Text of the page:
Mixed-motive negotiations are strategically, socially, and motivationally complex. Theorists argue that multiparty negotiations exacerbate these complexities leading to inefficient outcomes. In contrast, we propose that multiparty negotiators respond to the complexities of their negotiation context by using strategy differently than dyadic negotiators and that one reason why is that they arrive at the negotiation table with weaker fixed pie perceptions than dyadic negotiators. Results across three studies showed that multiparty negotiators had weaker fixed pie perceptions compared to dyadic negotiators. Multiparty negotiators also engaged in more integrative strategic behavior and used more complex complementary and structural sequences of behavior than dyadic negotiators. These differences in use of strategy helped multiparty negotiators achieve Pareto efficient outcomes equal to those of dyads. To obtain a conservative estimate of the effect size of context on fixed pie perceptions, we conducted an internal meta-analysis of our file drawer.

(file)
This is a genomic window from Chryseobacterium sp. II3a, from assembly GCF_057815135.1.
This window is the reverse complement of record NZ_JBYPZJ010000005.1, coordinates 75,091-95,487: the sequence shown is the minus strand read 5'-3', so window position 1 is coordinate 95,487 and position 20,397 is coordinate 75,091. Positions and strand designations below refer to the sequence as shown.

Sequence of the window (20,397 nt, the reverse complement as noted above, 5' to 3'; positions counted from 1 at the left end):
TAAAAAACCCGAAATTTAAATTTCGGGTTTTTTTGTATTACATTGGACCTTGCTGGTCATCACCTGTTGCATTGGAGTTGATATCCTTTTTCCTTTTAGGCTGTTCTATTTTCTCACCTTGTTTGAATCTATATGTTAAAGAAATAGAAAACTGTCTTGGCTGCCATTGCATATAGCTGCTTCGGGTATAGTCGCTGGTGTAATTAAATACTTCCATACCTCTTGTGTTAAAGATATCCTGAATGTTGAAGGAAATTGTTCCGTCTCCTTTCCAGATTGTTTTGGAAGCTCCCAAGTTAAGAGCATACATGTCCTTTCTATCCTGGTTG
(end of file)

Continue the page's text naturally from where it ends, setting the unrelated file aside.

|Number of pages
|Organizational Behavior and Human Decision Processes
|Published - Mar 2020
- Fixed pie
ASJC Scopus subject areas
- Applied Psychology
- Organizational Behavior and Human Resource Management